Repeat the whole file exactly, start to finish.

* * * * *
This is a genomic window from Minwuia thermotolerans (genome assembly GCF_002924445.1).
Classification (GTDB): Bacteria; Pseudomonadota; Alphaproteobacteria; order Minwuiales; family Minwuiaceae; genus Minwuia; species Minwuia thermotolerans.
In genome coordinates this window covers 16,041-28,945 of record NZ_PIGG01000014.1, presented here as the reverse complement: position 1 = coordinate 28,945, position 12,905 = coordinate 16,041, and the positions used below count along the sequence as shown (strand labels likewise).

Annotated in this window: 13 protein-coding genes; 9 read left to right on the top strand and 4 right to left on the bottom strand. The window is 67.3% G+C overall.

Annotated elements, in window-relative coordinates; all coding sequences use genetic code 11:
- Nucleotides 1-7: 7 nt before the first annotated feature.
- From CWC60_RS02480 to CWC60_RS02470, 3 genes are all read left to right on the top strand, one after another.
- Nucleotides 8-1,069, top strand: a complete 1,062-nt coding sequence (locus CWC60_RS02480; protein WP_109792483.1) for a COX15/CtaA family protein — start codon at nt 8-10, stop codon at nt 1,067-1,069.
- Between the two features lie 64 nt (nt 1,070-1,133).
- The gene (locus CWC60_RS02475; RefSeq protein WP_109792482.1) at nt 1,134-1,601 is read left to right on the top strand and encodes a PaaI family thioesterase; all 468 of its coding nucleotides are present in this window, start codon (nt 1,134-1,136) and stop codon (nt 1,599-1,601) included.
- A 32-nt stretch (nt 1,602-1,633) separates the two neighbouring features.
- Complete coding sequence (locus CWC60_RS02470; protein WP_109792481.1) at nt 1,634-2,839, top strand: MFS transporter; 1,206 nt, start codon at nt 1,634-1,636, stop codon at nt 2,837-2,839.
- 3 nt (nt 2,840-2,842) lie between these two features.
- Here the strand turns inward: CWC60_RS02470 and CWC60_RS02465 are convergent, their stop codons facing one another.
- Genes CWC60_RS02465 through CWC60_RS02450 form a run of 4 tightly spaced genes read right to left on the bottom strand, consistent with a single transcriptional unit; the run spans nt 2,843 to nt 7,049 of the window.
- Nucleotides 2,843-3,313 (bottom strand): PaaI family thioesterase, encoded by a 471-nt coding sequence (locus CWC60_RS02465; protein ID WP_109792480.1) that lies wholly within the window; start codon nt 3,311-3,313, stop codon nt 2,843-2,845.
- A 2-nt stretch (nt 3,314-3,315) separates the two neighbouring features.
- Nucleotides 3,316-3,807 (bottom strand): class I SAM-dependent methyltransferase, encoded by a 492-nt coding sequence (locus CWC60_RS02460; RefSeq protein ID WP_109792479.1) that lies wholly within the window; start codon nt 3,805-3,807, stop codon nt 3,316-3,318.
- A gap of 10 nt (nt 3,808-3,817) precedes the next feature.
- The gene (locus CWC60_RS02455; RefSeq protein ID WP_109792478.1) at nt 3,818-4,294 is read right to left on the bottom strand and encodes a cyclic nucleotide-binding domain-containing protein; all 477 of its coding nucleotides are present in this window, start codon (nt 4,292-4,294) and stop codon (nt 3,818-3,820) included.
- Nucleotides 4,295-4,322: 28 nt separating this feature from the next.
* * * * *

This is a genomic window from Minwuia thermotolerans (genome assembly GCF_002924445.1).
Classification (GTDB): Bacteria; Pseudomonadota; Alphaproteobacteria; order Minwuiales; family Minwuiaceae; genus Minwuia; species Minwuia thermotolerans.
In genome coordinates this window covers 16,041-28,945 of record NZ_PIGG01000014.1, presented here as the reverse complement: position 1 = coordinate 28,945, position 12,905 = coordinate 16,041, and the positions used below count along the sequence as shown (strand labels likewise).

Annotated in this window: 13 protein-coding genes; 9 read left to right on the top strand and 4 right to left on the bottom strand. The window is 67.3% G+C overall.

Annotated elements, in window-relative coordinates; all coding sequences use genetic code 11:
- Nucleotides 1-7: 7 nt before the first annotated feature.
- From CWC60_RS02480 to CWC60_RS02470, 3 genes are all read left to right on the top strand, one after another.
- Nucleotides 8-1,069, top strand: a complete 1,062-nt coding sequence (locus CWC60_RS02480; protein WP_109792483.1) for a COX15/CtaA family protein — start codon at nt 8-10, stop codon at nt 1,067-1,069.
- Between the two features lie 64 nt (nt 1,070-1,133).
- The gene (locus CWC60_RS02475; RefSeq protein WP_109792482.1) at nt 1,134-1,601 is read left to right on the top strand and encodes a PaaI family thioesterase; all 468 of its coding nucleotides are present in this window, start codon (nt 1,134-1,136) and stop codon (nt 1,599-1,601) included.
- A 32-nt stretch (nt 1,602-1,633) separates the two neighbouring features.
- Complete coding sequence (locus CWC60_RS02470; protein WP_109792481.1) at nt 1,634-2,839, top strand: MFS transporter; 1,206 nt, start codon at nt 1,634-1,636, stop codon at nt 2,837-2,839.
- 3 nt (nt 2,840-2,842) lie between these two features.
- Here the strand turns inward: CWC60_RS02470 and CWC60_RS02465 are convergent, their stop codons facing one another.
- Genes CWC60_RS02465 through CWC60_RS02450 form a run of 4 tightly spaced genes read right to left on the bottom strand, consistent with a single transcriptional unit; the run spans nt 2,843 to nt 7,049 of the window.
- Nucleotides 2,843-3,313 (bottom strand): PaaI family thioesterase, encoded by a 471-nt coding sequence (locus CWC60_RS02465; protein ID WP_109792480.1) that lies wholly within the window; start codon nt 3,311-3,313, stop codon nt 2,843-2,845.
- A 2-nt stretch (nt 3,314-3,315) separates the two neighbouring features.
- Nucleotides 3,316-3,807 (bottom strand): class I SAM-dependent methyltransferase, encoded by a 492-nt coding sequence (locus CWC60_RS02460; RefSeq protein ID WP_109792479.1) that lies wholly within the window; start codon nt 3,805-3,807, stop codon nt 3,316-3,318.
- A gap of 10 nt (nt 3,808-3,817) precedes the next feature.
- The gene (locus CWC60_RS02455; RefSeq protein ID WP_109792478.1) at nt 3,818-4,294 is read right to left on the bottom strand and encodes a cyclic nucleotide-binding domain-containing protein; all 477 of its coding nucleotides are present in this window, start codon (nt 4,292-4,294) and stop codon (nt 3,818-3,820) included.
- Nucleotides 4,295-4,322: 28 nt separating this feature from the next.